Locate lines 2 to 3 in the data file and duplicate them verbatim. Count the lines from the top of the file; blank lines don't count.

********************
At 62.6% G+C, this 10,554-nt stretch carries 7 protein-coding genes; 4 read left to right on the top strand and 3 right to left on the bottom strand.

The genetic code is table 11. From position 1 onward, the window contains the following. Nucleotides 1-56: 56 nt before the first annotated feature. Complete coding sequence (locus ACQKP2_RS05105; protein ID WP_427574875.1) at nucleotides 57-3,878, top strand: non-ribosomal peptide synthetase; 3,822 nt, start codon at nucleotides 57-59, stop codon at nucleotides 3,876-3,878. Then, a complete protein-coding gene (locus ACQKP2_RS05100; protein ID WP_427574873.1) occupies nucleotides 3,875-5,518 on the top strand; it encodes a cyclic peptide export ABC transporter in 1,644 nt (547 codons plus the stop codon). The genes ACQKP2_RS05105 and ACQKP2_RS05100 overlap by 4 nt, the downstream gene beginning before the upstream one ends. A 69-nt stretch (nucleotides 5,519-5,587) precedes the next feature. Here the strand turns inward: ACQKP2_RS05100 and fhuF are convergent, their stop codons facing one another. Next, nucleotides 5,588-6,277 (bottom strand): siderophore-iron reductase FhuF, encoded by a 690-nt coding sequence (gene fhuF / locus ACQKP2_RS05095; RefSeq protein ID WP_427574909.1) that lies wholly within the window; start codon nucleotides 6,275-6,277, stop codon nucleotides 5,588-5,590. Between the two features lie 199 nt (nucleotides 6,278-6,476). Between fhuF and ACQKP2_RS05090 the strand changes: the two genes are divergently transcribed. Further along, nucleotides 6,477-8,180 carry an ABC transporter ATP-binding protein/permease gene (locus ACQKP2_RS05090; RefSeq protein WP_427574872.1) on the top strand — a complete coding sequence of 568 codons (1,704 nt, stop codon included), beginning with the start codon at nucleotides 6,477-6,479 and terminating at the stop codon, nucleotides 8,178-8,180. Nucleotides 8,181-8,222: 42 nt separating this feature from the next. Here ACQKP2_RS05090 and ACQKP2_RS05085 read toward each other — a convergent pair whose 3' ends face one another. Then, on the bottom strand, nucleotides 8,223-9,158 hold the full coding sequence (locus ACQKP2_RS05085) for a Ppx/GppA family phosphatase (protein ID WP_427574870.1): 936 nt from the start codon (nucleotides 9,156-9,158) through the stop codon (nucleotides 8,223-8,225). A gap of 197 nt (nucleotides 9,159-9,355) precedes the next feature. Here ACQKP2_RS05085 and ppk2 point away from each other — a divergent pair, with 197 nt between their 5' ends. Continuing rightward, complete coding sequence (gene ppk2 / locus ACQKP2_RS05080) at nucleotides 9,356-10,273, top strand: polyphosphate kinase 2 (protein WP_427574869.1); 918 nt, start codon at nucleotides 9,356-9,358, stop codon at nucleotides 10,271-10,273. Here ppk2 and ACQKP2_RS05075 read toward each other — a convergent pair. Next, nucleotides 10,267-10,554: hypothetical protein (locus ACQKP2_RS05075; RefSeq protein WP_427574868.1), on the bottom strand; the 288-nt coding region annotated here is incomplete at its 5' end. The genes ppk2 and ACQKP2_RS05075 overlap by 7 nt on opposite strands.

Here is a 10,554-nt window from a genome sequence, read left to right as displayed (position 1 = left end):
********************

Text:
The genetic code is table 11. From position 1 onward, the window contains the following. Nucleotides 1-56: 56 nt before the first annotated feature. Complete coding sequence (locus ACQKP2_RS05105; protein ID WP_427574875.1) at nucleotides 57-3,878, top strand: non-ribosomal peptide synthetase; 3,822 nt, start codon at nucleotides 57-59, stop codon at nucleotides 3,876-3,878. Then, a complete protein-coding gene (locus ACQKP2_RS05100; protein ID WP_427574873.1) occupies nucleotides 3,875-5,518 on the top strand; it encodes a cyclic peptide export ABC transporter in 1,644 nt (547 codons plus the stop codon). The genes ACQKP2_RS05105 and ACQKP2_RS05100 overlap by 4 nt, the downstream gene beginning before the upstream one ends. A 69-nt stretch (nucleotides 5,519-5,587) precedes the next feature. Here the strand turns inward: ACQKP2_RS05100 and fhuF are convergent, their stop codons facing one another. Next, nucleotides 5,588-6,277 (bottom strand): siderophore-iron reductase FhuF, encoded by a 690-nt coding sequence (gene fhuF / locus ACQKP2_RS05095; RefSeq protein ID WP_427574909.1) that lies wholly within the window; start codon nucleotides 6,275-6,277, stop codon nucleotides 5,588-5,590. Between the two features lie 199 nt (nucleotides 6,278-6,476). Between fhuF and ACQKP2_RS05090 the strand changes: the two genes are divergently transcribed. Further along, nucleotides 6,477-8,180 carry an ABC transporter ATP-binding protein/permease gene (locus ACQKP2_RS05090; RefSeq protein WP_427574872.1) on the top strand — a complete coding sequence of 568 codons (1,704 nt, stop codon included), beginning with the start codon at nucleotides 6,477-6,479 and terminating at the stop codon, nucleotides 8,178-8,180. Nucleotides 8,181-8,222: 42 nt separating this feature from the next. Here ACQKP2_RS05090 and ACQKP2_RS05085 read toward each other — a convergent pair whose 3' ends face one another. Then, on the bottom strand, nucleotides 8,223-9,158 hold the full coding sequence (locus ACQKP2_RS05085) for a Ppx/GppA family phosphatase (protein ID WP_427574870.1): 936 nt from the start codon (nucleotides 9,156-9,158) through the stop codon (nucleotides 8,223-8,225). A gap of 197 nt (nucleotides 9,159-9,355) precedes the next feature. Here ACQKP2_RS05085 and ppk2 point away from each other — a divergent pair, with 197 nt between their 5' ends. Continuing rightward, complete coding sequence (gene ppk2 / locus ACQKP2_RS05080) at nucleotides 9,356-10,273, top strand: polyphosphate kinase 2 (protein WP_427574869.1); 918 nt, start codon at nucleotides 9,356-9,358, stop codon at nucleotides 10,271-10,273. Here ppk2 and ACQKP2_RS05075 read toward each other — a convergent pair. Next, nucleotides 10,267-10,554: hypothetical protein (locus ACQKP2_RS05075; RefSeq protein WP_427574868.1), on the bottom strand; the 288-nt coding region annotated here is incomplete at its 5' end. The genes ppk2 and ACQKP2_RS05075 overlap by 7 nt on opposite strands.

Here is a 10,554-nt window from a genome sequence, read left to right as displayed (position 1 = left end):